The Latest New Works Is an Exhilarating Delight

Northwest New Works is On the Boards' annual crapshoot, and this year's edition pays off big—both with groups working beyond the conventional edge and others wringing changes on more familiar territory.

The strangest participant at the performance last weekend was probably the tEEth ensemble from Portland, which included a woman wearing a stag's head, a quartet of dancers that looked like they were chipped out of rock, and a duo costumed in shiny rubber bathing suits. They proceeded to do exactly what you didn't think they'd do—oddly and exquisitely, making familiar bodies mysterious. The duet couple clung together without using their hands until they looked like a four-legged, two-headed snake; the quartet flipped upside down, gently treading in place and making gulping sounds. The deer-headed woman knelt quietly next to a man in a chair before falling over, whereupon he rose and started vibrating until the lights went out. It was evocative and incomprehensible, and I'd see it again in a minute.

On the other side of the spectrum was Deborah Wolf's arc angle, a straight-ahead modern-dance piece that got every last bit of juice out of its cast. Wolf excels at moving people through the space, making a big group and breaking it up into smaller parts, showing us the geometry of the pathways as well as the sculpture of the bodies traveling on them. It was an exhilarating reminder that the guts of dance, bodies moving together, can fill us with delight.

Diva Ginger Moloko/Greg Bowers had her drag conventions down pat as she chatted up the audience ("Mentos don't just fix bad breath, they fix your life"), quick-changed through a series of fabulous outfits, and accompanied herself on keyboards. But her The End-of-the-World Songbook became much more immediate as she improvised with the old Quaker hymn "How Can I Keep From Singing?" As the stage lights faded, the Apple icon on her laptop computer kept glowing, a night-light for the apocalypse.

Marimba artist Erin Jorgenson has appeared at the festival before, and is always a mesmerizing sight as she moves softly back and forth behind her beautiful instrument. This year she added storytelling to her performance, and collaborated with lighting designer Charles Smith. His intensely focused spotlights added a sense of menace to her memories of growing up on a wheat farm in Eastern Washington, watching apprehensively as the fields were burned off after harvest.

The most flat-out beautiful moments were in maika misumi movement troupe's The Wheel of Time, part of a longer work scheduled for next autumn. Misumi seems to be drawing equally from Asian theater traditions and Western classical dancing, so that the clarity and deliberateness of Kabuki and Noh drama mix with a more fluid amplitude. Some of the work is reminiscent of the Shen Wei company, which came to Meany Hall this winter, but that could be just a result of a shared aesthetic.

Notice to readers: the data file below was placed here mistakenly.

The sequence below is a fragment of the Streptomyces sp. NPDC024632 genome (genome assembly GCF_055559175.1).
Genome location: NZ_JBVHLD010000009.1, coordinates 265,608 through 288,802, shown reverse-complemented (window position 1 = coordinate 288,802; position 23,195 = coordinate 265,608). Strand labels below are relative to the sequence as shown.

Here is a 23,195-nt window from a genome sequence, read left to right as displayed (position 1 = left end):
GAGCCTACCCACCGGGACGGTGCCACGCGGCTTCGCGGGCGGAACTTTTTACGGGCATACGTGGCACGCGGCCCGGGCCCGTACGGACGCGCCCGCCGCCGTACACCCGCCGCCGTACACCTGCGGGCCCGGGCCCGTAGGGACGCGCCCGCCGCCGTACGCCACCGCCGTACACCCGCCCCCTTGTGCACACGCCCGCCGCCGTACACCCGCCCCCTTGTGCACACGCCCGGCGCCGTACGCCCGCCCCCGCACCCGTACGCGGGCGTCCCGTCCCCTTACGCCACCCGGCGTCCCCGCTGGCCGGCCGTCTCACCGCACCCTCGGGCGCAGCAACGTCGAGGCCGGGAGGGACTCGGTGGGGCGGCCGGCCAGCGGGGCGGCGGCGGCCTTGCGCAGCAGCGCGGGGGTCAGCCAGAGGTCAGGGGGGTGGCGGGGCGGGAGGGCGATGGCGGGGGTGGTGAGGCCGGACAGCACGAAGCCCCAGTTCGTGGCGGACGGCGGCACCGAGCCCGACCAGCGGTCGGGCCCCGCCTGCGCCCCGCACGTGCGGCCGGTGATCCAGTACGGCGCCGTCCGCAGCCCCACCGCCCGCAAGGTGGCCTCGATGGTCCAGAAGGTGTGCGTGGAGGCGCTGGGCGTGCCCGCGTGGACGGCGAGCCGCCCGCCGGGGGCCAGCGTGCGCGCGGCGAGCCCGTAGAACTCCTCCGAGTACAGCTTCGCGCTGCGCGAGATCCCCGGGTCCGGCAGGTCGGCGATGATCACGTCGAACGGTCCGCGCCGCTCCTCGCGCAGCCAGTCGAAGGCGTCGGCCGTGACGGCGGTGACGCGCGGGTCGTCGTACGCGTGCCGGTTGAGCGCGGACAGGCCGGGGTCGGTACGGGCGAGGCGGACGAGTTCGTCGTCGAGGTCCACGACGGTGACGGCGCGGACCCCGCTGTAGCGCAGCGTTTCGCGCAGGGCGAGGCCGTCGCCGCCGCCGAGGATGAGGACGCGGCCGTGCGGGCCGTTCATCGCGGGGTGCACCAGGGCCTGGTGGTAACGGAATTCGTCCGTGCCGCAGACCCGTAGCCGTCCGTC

There is almost always some group in the festival that makes a big impression simply by the volume of stuff they bring to the theater space, and this year's winner is Implied Violence. They identify themselves by what they are not ("We make plays that are not plays...theater that may or may not be theater"), but they do present a full-to-overflowing stage picture. In the air is peopled with cruel and fearsome birds, they had a small orchestra, a tea party, a towering cardboard cake, a grid of lights, and a metal trash can. The action shared the same sense of randomness as the collection of objects onstage—the whole picture evoked a Dada event.

The second week of the two-week festival has a totally different, but equally promising, lineup. The Liminal Performance Group has the potential for true strangeness with its "lecture-opera," The Theory of Love. Helsinki Syndrome, in a vaudeville act with cheerleading moments, and Hand2Mouth, with its "karaoke mash-up," both seem ready to bring a non sequitur collection of props and set pieces to the theater. And Paige Barnes, dancing with Dustin Haug and collaborating with video animator Stefan Gruber, seems to be all about the dancing in Stenophobia (the fear of narrow places).

But SuttonBeresCuller, the visual art trio, might be on the top of the "gotta see it" list. Their installations always have a strong sense of performance, but lately they've stepped up to real theater. Ten to Six is an extension of a work they showed last year at OTB's 12 Minutes Max program, and the exploration of a dysfunctional office environment, complete with a human computer in a Plexiglas box, is both eerie and mordantly funny. Just the right kind of thing for the New Works fest.

stage@seattleweekly.com

 
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